Left-Wing Extremism From the Indian Perspective: An Econometric Interpretation

Left-Wing Extremism From the Indian Perspective: An Econometric Interpretation

Sovik Mukherjee (St. Xavier's University, Kolkata, India)
Copyright: © 2020 |Pages: 15
DOI: 10.4018/978-1-5225-9715-5.ch006


The article tries to geographically locate the pockets where such forms of crime are the most prevalent and do a trend analysis for these states over a period of five years. In addition to this, the article models left wing extremist activities across 12 severely affected states in India for a period of nine years from 2008-2017 in a generalized method of moments (GMM) set-up to take care of the endogeneity problem which are quite likely to arise in case of such analysis. In conclusion, the results highlight that while economic growth has a definite positive role in abating such violent forms of left-wing extremist crime, the development strategy should give high priority to literacy, internal security, and human development.
Chapter Preview

Key Terms in this Chapter

Poverty Head Count Ratio: The poverty head count ratio (PHCR) is the proportion of a population that exists, or lives, below the poverty line.

Gini Coefficient: In economics, the Gini coefficient sometimes called Gini index, or Gini ratio, is a measure of statistical dispersion intended to represent the income or wealth distribution of a nation's residents, and is the most commonly used measurement of inequality.

Maoists: Maoists, also known as Naxalites or Naxals, are the group of people who believe in the political theory derived from the teachings of the Chinese political leader Mao Zedong. It is a doctrine to capture State power through a combination of armed insurgency, mass mobilization and strategic alliances. Also, these Maoists use insurgency doctrine based on use of propaganda and disinformation against State institutions. Herein, the author has used Maoists, left-wing extremists, and Naxalites interchangeably.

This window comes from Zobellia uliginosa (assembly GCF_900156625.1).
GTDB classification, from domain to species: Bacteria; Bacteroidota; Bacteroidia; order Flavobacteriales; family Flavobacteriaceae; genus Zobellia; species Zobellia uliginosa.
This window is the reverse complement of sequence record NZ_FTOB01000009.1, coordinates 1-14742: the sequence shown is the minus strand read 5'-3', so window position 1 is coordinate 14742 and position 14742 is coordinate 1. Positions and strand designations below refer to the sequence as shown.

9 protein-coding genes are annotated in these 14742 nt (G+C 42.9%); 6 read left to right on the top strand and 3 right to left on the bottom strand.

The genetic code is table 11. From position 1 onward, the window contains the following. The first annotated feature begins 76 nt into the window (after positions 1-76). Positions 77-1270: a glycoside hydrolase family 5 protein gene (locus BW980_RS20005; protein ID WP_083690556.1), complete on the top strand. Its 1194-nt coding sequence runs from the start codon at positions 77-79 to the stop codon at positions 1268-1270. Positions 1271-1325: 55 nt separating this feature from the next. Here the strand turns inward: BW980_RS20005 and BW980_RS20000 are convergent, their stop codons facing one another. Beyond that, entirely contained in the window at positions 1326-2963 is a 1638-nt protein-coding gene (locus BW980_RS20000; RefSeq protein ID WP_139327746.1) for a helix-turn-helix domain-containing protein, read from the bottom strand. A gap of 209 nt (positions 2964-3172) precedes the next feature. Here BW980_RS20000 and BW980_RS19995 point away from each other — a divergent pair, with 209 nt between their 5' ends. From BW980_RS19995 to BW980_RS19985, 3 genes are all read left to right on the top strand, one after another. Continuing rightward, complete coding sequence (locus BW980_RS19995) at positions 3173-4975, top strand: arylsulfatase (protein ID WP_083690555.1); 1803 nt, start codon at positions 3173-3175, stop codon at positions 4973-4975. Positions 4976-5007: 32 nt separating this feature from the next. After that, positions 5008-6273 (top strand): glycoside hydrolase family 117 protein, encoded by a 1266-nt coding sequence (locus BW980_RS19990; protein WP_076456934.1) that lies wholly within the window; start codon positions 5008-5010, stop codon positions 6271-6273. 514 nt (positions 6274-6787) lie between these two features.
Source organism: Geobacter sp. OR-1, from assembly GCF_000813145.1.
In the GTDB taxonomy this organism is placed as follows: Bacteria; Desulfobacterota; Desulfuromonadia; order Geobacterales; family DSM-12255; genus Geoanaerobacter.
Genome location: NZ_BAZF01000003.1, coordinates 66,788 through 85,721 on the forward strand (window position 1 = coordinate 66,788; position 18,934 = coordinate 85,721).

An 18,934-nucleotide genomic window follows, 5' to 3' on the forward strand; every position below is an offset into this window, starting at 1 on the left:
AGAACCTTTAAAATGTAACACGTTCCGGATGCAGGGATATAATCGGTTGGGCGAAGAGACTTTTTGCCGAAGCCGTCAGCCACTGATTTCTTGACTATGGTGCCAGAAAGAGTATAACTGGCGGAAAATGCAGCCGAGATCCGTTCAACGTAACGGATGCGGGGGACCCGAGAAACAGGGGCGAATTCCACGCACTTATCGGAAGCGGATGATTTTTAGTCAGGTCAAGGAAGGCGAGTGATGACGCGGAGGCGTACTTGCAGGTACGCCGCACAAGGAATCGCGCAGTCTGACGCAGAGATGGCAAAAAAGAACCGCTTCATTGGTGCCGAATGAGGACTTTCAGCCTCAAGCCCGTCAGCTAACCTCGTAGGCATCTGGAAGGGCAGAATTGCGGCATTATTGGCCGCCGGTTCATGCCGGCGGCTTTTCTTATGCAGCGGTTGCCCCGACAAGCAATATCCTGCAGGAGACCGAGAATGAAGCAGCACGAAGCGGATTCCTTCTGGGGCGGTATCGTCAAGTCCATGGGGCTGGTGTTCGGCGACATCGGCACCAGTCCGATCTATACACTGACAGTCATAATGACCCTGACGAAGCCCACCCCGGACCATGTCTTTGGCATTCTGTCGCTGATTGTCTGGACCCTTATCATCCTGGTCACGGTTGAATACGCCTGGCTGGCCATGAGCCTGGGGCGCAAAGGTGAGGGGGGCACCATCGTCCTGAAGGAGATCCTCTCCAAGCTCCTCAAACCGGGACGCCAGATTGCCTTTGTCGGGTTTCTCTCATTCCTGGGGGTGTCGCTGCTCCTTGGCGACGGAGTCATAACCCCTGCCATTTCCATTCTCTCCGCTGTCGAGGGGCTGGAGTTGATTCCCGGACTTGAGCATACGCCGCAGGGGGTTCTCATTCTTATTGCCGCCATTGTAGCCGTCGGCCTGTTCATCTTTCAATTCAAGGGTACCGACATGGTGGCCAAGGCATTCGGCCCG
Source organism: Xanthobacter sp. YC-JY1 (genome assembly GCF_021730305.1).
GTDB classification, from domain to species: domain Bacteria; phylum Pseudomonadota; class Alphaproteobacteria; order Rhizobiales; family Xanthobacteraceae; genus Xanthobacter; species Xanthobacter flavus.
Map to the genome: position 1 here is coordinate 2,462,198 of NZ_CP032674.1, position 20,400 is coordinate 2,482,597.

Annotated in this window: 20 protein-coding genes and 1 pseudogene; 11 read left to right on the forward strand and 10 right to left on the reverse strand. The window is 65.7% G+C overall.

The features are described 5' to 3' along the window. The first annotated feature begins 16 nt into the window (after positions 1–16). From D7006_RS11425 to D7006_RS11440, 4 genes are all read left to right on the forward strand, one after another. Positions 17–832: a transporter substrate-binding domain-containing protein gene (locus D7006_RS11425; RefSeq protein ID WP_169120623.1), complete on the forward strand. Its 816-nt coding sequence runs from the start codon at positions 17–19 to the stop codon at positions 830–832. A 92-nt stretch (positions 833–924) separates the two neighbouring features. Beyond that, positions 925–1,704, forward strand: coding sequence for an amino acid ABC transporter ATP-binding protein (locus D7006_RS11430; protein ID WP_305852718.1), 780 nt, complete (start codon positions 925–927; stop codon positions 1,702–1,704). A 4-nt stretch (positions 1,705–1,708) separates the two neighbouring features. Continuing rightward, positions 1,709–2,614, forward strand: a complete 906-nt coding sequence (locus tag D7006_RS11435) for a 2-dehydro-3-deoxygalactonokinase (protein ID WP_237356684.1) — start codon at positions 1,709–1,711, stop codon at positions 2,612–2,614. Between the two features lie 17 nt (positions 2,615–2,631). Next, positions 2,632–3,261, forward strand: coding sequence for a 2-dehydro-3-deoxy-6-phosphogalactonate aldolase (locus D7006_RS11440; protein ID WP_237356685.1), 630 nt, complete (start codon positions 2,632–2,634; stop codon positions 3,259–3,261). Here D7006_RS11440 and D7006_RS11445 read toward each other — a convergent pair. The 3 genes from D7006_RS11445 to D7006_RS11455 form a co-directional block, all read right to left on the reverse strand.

Monte Carlo Simulations: Monte Carlo simulation is a mathematical technique that generates random variables for modeling risk or uncertainty of a certain system. The random variables or inputs are modelled on the basis of probability distributions such as normal, log normal, etc. Different iterations or simulations are run for generating paths and the outcome is arrived at by using suitable numerical computations.

Police Force: A body of trained officers entrusted by a government with maintenance of public peace, law and order, enforcement of laws, and prevention and detection of crime.

Panel Data: Also called longitudinal data, represents cross-sectional time series data i.e. data on multi-dimensional cross-sections (comprising of individuals, firms and countries) over a period of time.

Economic Growth: It can be defined as the increase in the capability of an economy to produce goods and services from one period to another. It can be measured either in nominal terms or in inflation adjusted real terms. Typically, GDP or GNP is taken as a measure of economic growth. In notational terms, GDP growth rate, g t , AU54: Mathtype 7 where, t indicates the particular time point.

Generalized Method of Moments (GMM Estimation): It is a common method for estimation of the parameters in statistical models. Usually it is applied in the context of semiparametric models, where the parameter of interest is finite-dimensional, whereas the full shape of the data's distribution function may not be known, and therefore maximum likelihood estimation is not applicable. Using the moment conditions, the true parameter values are estimated. The GMM method then minimizes a certain norm of the sample averages of the moment conditions. It is applied in case when there can be a chance of endogeneity problem.

Complete Chapter List

Search this Book: